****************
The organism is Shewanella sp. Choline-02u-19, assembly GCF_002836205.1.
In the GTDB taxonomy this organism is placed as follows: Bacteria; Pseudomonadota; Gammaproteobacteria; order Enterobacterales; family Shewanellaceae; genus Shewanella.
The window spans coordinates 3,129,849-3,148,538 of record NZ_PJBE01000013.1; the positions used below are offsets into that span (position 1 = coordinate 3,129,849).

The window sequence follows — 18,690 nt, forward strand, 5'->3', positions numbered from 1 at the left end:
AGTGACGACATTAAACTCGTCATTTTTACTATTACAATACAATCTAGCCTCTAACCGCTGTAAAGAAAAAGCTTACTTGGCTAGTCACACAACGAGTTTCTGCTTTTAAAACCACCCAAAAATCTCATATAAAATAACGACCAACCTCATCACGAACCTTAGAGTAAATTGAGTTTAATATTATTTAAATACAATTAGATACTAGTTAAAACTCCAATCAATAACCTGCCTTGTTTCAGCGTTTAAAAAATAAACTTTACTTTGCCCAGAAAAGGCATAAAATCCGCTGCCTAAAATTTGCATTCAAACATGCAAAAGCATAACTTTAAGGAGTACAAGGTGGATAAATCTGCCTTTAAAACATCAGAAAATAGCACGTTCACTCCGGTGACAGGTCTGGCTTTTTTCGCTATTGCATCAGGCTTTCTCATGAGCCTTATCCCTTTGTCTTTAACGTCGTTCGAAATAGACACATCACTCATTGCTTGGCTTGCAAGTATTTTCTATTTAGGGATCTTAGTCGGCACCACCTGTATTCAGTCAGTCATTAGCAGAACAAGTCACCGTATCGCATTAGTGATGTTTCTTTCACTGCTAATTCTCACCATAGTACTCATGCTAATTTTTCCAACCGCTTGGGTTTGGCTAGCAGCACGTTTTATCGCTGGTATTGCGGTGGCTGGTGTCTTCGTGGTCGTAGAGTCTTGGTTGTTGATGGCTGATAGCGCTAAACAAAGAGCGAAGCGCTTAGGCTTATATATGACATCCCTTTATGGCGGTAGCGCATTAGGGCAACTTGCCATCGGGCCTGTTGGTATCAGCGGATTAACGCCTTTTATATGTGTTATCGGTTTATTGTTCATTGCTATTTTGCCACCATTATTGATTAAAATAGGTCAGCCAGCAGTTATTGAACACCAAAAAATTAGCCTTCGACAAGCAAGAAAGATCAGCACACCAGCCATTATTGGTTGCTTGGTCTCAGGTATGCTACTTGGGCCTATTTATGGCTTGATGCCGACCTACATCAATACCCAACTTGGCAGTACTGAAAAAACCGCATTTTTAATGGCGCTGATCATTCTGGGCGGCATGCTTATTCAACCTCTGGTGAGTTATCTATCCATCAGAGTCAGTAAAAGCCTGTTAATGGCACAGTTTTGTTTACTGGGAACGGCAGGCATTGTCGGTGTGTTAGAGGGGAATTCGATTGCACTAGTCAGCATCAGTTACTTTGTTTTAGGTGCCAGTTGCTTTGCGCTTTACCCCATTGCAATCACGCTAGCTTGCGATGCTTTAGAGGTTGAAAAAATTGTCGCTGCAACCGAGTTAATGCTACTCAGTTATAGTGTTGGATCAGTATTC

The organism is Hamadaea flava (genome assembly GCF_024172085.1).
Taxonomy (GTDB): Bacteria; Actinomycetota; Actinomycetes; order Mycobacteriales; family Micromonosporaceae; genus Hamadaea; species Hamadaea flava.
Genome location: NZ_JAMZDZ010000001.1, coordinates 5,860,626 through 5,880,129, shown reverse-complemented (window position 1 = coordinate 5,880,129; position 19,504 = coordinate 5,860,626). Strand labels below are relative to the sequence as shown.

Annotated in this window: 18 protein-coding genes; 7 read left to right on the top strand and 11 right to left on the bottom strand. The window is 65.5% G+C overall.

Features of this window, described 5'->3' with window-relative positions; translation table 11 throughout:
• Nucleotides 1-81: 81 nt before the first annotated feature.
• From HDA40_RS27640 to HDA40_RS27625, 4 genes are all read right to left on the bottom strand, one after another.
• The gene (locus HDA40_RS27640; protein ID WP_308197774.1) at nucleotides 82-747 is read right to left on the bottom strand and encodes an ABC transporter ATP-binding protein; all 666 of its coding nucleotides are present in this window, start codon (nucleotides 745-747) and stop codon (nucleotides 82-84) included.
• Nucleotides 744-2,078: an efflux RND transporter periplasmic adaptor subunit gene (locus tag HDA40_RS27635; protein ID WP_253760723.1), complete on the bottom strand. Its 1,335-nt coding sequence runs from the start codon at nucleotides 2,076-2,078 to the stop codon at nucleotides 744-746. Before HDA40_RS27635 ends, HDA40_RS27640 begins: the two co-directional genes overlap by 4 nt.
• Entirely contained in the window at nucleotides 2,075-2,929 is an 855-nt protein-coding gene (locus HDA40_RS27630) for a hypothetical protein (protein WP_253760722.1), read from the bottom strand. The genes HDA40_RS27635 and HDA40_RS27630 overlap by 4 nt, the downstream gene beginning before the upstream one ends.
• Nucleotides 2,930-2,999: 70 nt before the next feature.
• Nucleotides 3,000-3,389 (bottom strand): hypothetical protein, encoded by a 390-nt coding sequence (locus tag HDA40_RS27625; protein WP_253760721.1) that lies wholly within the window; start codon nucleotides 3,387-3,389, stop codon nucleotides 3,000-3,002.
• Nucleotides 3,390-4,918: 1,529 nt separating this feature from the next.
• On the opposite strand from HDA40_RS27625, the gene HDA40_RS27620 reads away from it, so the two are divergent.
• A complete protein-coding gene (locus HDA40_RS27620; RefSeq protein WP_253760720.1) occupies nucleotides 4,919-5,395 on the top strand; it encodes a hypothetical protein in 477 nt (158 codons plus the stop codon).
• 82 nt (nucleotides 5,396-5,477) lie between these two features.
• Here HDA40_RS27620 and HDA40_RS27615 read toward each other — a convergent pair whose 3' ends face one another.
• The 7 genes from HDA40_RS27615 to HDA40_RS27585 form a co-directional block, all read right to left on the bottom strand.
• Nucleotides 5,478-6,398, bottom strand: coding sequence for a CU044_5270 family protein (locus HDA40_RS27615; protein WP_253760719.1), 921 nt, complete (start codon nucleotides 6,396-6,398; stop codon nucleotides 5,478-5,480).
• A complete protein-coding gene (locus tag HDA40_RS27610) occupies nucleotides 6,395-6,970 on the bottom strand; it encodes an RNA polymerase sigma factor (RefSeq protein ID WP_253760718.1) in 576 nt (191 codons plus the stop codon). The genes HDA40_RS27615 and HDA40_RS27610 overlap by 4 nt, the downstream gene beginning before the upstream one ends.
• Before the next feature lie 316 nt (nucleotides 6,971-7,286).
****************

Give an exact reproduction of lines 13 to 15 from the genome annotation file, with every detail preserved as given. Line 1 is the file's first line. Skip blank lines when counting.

• The gene (locus HDA40_RS27640; protein ID WP_308197774.1) at nucleotides 82-747 is read right to left on the bottom strand and encodes an ABC transporter ATP-binding protein; all 666 of its coding nucleotides are present in this window, start codon (nucleotides 745-747) and stop codon (nucleotides 82-84) included.
• Nucleotides 744-2,078: an efflux RND transporter periplasmic adaptor subunit gene (locus tag HDA40_RS27635; protein ID WP_253760723.1), complete on the bottom strand. Its 1,335-nt coding sequence runs from the start codon at nucleotides 2,076-2,078 to the stop codon at nucleotides 744-746. Before HDA40_RS27635 ends, HDA40_RS27640 begins: the two co-directional genes overlap by 4 nt.
• Entirely contained in the window at nucleotides 2,075-2,929 is an 855-nt protein-coding gene (locus HDA40_RS27630) for a hypothetical protein (protein WP_253760722.1), read from the bottom strand. The genes HDA40_RS27635 and HDA40_RS27630 overlap by 4 nt, the downstream gene beginning before the upstream one ends.